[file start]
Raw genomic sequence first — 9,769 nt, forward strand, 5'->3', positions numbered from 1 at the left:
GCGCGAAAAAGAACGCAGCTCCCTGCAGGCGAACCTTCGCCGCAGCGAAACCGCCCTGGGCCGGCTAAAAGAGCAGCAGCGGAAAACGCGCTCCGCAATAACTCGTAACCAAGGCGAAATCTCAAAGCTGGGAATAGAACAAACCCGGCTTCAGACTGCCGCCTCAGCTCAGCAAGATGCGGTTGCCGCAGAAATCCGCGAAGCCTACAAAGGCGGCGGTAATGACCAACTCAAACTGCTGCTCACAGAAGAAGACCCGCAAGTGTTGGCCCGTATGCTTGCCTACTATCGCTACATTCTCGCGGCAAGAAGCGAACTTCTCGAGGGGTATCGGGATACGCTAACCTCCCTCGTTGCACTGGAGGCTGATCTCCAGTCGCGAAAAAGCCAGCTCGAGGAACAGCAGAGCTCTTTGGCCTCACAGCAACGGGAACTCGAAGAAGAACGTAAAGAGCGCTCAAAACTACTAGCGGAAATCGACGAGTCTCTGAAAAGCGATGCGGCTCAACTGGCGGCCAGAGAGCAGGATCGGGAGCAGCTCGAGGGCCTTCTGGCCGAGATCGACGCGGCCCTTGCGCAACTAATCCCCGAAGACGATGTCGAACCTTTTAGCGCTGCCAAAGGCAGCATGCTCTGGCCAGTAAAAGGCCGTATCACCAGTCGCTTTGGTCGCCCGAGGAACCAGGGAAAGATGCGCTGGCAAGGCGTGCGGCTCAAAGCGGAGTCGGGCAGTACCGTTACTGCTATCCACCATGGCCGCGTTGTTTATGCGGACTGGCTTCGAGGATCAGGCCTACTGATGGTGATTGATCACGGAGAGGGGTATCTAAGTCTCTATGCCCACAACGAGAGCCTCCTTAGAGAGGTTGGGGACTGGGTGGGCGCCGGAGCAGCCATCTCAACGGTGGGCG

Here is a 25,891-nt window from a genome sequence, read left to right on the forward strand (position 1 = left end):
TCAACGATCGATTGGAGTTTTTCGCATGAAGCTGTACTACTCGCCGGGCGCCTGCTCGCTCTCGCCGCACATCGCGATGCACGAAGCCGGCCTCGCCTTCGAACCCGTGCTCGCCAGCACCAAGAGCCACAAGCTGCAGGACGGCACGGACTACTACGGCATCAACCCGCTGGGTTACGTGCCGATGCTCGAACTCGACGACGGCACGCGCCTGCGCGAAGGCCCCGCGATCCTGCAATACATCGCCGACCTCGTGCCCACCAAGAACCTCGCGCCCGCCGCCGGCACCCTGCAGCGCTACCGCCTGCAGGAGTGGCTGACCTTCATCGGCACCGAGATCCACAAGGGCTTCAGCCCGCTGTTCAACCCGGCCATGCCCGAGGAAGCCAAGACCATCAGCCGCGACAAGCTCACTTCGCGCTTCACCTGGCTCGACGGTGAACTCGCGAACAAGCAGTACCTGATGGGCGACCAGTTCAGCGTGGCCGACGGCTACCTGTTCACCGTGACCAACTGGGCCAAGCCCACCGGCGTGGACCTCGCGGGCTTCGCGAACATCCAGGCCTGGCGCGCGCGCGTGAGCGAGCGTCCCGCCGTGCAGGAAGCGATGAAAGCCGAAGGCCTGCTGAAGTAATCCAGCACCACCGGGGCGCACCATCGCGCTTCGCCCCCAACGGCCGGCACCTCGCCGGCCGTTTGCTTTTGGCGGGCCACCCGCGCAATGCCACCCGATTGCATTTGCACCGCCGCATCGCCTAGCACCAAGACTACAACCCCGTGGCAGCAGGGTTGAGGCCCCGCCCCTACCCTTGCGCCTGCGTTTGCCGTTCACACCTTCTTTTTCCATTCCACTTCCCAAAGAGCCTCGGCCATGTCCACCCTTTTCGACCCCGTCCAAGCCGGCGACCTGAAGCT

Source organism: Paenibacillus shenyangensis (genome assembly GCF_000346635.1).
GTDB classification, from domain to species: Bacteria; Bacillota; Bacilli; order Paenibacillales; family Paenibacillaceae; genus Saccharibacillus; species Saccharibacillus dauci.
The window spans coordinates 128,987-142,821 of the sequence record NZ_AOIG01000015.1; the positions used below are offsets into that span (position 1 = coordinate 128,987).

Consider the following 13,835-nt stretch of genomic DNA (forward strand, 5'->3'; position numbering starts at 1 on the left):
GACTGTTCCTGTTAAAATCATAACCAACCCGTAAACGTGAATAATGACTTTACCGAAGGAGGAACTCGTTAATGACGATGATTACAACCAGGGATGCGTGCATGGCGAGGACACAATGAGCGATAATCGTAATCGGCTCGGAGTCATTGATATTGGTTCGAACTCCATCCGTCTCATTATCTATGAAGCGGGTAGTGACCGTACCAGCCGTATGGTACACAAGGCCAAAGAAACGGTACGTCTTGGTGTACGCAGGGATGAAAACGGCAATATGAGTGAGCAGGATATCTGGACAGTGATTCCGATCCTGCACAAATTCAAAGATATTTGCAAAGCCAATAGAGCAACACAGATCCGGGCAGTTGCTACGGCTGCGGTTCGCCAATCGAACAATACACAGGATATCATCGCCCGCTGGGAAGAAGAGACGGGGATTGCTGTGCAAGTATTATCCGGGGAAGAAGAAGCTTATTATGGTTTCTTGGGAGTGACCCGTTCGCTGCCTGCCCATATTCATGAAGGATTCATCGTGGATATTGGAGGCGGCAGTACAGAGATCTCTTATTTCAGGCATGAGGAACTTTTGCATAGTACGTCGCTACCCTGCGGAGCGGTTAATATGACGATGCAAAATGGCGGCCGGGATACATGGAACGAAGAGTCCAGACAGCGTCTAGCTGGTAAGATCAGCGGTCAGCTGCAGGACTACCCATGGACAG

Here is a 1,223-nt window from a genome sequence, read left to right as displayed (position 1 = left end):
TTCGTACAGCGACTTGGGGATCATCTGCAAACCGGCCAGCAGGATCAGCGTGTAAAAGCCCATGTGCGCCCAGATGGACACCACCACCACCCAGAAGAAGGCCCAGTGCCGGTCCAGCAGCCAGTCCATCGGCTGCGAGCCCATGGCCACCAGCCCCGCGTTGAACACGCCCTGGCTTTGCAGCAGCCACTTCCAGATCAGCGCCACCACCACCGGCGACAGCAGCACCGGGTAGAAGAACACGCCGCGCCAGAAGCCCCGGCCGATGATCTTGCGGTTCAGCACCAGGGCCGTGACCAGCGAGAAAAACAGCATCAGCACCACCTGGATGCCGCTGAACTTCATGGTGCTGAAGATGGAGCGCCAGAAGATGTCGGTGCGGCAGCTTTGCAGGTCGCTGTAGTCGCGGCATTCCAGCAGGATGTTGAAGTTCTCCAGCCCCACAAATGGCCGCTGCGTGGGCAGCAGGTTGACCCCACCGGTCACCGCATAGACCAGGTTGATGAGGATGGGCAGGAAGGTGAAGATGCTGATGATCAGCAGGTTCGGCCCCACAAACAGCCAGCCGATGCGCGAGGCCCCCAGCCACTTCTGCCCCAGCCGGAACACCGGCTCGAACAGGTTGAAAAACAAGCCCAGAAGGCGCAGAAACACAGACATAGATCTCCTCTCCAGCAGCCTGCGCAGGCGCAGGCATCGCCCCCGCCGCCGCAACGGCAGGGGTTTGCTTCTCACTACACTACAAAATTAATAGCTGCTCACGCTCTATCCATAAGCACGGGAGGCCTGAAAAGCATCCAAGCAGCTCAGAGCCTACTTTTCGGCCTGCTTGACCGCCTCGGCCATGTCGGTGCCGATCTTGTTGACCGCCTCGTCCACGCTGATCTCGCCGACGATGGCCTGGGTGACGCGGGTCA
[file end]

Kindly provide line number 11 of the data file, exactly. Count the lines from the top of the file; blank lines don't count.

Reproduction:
TTCGTACAGCGACTTGGGGATCATCTGCAAACCGGCCAGCAGGATCAGCGTGTAAAAGCCCATGTGCGCCCAGATGGACACCACCACCACCCAGAAGAAGGCCCAGTGCCGGTCCAGCAGCCAGTCCATCGGCTGCGAGCCCATGGCCACCAGCCCCGCGTTGAACACGCCCTGGCTTTGCAGCAGCCACTTCCAGATCAGCGCCACCACCACCGGCGACAGCAGCACCGGGTAGAAGAACACGCCGCGCCAGAAGCCCCGGCCGATGATCTTGCGGTTCAGCACCAGGGCCGTGACCAGCGAGAAAAACAGCATCAGCACCACCTGGATGCCGCTGAACTTCATGGTGCTGAAGATGGAGCGCCAGAAGATGTCGGTGCGGCAGCTTTGCAGGTCGCTGTAGTCGCGGCATTCCAGCAGGATGTTGAAGTTCTCCAGCCCCACAAATGGCCGCTGCGTGGGCAGCAGGTTGACCCCACCGGTCACCGCATAGACCAGGTTGATGAGGATGGGCAGGAAGGTGAAGATGCTGATGATCAGCAGGTTCGGCCCCACAAACAGCCAGCCGATGCGCGAGGCCCCCAGCCACTTCTGCCCCAGCCGGAACACCGGCTCGAACAGGTTGAAAAACAAGCCCAGAAGGCGCAGAAACACAGACATAGATCTCCTCTCCAGCAGCCTGCGCAGGCGCAGGCATCGCCCCCGCCGCCGCAACGGCAGGGGTTTGCTTCTCACTACACTACAAAATTAATAGCTGCTCACGCTCTATCCATAAGCACGGGAGGCCTGAAAAGCATCCAAGCAGCTCAGAGCCTACTTTTCGGCCTGCTTGACCGCCTCGGCCATGTCGGTGCCGATCTTGTTGACCGCCTCGTCCACGCTGATCTCGCCGACGATGGCCTGGGTGACGCGGGTCA